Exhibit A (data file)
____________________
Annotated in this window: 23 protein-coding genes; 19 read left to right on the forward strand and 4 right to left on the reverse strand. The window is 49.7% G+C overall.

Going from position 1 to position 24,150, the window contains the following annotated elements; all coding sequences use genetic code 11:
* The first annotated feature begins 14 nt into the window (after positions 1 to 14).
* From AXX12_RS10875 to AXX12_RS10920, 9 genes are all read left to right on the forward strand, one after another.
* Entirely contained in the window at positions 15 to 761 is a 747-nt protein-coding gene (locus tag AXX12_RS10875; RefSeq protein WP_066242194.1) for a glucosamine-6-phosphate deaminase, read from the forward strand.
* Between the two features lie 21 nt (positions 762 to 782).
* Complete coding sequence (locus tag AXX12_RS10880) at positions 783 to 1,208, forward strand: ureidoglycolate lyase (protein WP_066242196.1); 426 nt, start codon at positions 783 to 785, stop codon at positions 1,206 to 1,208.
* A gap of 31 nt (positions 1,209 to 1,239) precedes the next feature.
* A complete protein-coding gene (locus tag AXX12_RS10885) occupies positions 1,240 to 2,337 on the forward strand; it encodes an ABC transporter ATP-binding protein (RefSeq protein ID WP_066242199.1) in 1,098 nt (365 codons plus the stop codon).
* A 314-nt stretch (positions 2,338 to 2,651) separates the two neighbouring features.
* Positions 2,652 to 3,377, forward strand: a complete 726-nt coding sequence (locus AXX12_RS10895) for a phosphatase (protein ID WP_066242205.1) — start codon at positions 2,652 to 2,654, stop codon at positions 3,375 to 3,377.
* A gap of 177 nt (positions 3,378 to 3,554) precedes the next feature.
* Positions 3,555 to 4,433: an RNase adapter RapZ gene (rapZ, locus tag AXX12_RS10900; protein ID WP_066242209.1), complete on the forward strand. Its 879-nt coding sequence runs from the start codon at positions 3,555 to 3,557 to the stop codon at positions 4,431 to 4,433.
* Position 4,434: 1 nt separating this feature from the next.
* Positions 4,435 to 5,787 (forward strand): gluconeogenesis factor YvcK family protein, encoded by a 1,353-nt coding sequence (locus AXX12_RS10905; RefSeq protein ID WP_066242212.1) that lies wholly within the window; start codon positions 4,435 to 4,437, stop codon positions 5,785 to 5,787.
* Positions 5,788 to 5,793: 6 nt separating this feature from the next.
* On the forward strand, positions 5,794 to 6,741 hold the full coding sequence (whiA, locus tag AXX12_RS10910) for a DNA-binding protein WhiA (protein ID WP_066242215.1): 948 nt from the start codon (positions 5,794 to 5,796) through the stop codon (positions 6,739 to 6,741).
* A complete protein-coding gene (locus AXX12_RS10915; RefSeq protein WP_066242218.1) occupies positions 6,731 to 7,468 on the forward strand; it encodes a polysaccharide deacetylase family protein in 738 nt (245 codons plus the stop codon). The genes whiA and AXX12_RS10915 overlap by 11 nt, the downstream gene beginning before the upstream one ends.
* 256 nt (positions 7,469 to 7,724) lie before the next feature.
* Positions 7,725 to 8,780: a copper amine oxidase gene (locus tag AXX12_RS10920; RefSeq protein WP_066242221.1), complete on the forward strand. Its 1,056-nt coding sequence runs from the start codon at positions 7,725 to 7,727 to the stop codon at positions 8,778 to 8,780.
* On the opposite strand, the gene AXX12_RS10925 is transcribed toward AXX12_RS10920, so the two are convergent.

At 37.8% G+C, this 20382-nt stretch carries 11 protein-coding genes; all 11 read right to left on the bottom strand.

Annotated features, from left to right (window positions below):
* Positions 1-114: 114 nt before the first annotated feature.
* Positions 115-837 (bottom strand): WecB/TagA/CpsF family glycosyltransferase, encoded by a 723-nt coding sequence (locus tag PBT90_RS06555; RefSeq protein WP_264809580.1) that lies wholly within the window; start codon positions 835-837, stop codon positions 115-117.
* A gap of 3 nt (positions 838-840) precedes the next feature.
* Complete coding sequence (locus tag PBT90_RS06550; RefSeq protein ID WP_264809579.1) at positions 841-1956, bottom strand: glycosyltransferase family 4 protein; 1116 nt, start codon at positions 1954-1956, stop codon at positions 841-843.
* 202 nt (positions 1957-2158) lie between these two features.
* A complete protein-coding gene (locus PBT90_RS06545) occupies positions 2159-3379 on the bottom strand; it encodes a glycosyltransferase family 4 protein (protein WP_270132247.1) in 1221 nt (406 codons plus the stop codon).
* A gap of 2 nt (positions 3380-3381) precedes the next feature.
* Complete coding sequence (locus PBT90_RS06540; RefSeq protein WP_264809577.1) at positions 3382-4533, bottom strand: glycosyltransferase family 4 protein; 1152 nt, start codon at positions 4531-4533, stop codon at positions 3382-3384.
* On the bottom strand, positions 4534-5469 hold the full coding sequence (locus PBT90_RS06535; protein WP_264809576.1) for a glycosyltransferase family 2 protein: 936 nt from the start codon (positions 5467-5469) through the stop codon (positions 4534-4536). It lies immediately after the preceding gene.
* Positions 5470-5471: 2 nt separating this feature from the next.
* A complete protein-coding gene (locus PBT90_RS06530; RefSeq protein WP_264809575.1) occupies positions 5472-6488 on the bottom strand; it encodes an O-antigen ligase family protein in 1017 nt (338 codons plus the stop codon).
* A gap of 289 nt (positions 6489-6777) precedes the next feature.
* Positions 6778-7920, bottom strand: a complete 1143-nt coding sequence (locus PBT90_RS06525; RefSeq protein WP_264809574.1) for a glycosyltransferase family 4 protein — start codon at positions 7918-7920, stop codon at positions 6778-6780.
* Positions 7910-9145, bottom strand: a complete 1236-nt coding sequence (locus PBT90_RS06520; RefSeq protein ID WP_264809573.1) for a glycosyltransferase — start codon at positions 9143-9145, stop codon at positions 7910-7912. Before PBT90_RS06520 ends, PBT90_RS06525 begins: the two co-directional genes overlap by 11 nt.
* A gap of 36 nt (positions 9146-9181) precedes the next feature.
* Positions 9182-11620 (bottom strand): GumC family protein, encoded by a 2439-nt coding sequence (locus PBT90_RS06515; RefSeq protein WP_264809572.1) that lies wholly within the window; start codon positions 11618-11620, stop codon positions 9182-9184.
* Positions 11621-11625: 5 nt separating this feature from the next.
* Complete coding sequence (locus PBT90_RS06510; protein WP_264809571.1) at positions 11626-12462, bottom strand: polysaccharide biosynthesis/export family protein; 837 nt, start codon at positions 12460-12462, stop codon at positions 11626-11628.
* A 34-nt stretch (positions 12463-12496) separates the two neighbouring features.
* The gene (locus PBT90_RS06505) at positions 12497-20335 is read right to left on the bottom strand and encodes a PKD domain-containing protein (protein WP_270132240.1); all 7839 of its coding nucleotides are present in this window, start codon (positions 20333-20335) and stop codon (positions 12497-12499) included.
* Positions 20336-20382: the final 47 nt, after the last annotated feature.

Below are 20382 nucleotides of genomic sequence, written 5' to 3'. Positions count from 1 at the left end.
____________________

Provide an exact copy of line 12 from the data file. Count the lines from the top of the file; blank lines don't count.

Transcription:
* A gap of 177 nt (positions 3,378 to 3,554) precedes the next feature.